Focal Length

Telephoto lenses have a narrow field of view, allowing light from a very small area in front of you to the sensor and blocking all other light. Wide-angle lenses focus light from a much broader area.

Wide-angle lenses have short focal lengths, and telephoto lenses have longer focal lengths. When photographers talk about focal lengths, they always measure them in millimeters (mm), and they usually discuss them in full-frame 35 mm equivalents—even if the sensor isn’t 35mm-sized. If you have a compact camera, divide the 35mm focal length by 1.6 (for Canon) or 1.5 (for Nikon).

The table below shows common full-frame 35mm focal lengths, their equivalents on APS-C cameras, and how you might use them. Most lenses are zoom lenses, which cover a range of focal lengths. If a lens doesn’t zoom, it’s called a prime or fixed focal-length lens.

Full-Frame Focal Length APS-C Focal Length Typical Usage
8mm 5mm Fish-eye views that distort the world around you.
16mm 11mm Super wide-angle views for photographing nearby large objects, such as buildings in narrow streets.
24mm 16mm A wide-angle view good for photographing groups of people indoors.
35mm 23mm A moderately wide-angle view good for landscape photography or photographing a single person indoors.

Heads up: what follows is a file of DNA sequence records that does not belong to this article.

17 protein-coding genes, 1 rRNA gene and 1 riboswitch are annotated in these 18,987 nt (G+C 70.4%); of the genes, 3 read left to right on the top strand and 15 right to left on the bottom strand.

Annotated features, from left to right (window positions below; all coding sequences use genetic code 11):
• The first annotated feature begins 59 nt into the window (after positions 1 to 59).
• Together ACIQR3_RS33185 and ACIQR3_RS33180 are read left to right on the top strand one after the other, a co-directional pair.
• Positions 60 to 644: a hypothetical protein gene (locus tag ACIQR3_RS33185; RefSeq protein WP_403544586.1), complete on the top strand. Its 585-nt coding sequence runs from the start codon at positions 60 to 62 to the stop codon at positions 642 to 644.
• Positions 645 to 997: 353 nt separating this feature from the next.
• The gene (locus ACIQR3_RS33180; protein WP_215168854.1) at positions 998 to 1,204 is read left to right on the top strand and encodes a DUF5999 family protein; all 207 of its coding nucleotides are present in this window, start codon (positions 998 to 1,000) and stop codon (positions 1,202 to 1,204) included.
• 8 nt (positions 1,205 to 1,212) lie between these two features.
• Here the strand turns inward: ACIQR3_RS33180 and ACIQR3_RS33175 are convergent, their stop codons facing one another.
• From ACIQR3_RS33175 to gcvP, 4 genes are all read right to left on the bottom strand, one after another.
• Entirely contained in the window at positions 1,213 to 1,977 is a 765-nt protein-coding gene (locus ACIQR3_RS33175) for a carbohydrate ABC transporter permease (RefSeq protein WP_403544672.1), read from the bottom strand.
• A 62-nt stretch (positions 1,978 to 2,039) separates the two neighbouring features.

50mm 33mm Called the “normal” lens, the field of view is roughly equivalent to how the human eye sees.
85mm 56mm A good focal length for photographing individuals outdoors, where you might stand farther from the person.
120mm 80mm A moderate telephoto view good for portrait work, photographing children and pets at play, and photojournalism.
200mm 133mm A telephoto view for headshots and close-range sports such as basketball.
400mm 266mm A super telephoto view good for larger animals, such as deer or bear. 400mm is perfect for zoos and sports with larger fields, such as football.
800mm+ 586mm An extreme telephoto view used for birding, long-range sports, and spying on celebrities.

The descriptions in the table give a general idea of common uses for different focal lengths, but you can always move closer to or farther from a subject, allowing a wide-angle lens to be used for wildlife, or a telephoto lens to be used for landscape work. There’s nothing to stop you from taking a picture of a bear with a 50mm lens, except, perhaps, the bear—you’d have to be about four feet away to fill the frame.

Tip: Big telephoto lenses are expensive. If you see a cheap telephoto lens with a focal length of more than 400mm (250mm on a compact camera), it’s probably a mirror lens. Mirror lenses are cheap for a reason: quality is low, there’s no autofocus, and light blurred in the background (known as bokeh) takes on some really weird shapes.

To give you a sense for different focal lengths, the following sequence of pictures covers a range of 17mm to 400mm with a full-frame camera (11mm to 266mm on an APS-C camera).

17mm full-frame, 11mm APS-C, 8mm Micro Four-Thirds

24mm full-frame, 16mm APS-C, 12mm Micro Four-Thirds

50mm full-frame, 33mm APS-C, 25mm Micro Four-Thirds

100mm full-frame, 67mm APS-C, 50mm Micro Four-Thirds

200mm full-frame, 133mm APS-C, 100mm Micro Four-Thirds

400mm full-frame, 267mm APS-C, 200mm Micro Four-Thirds

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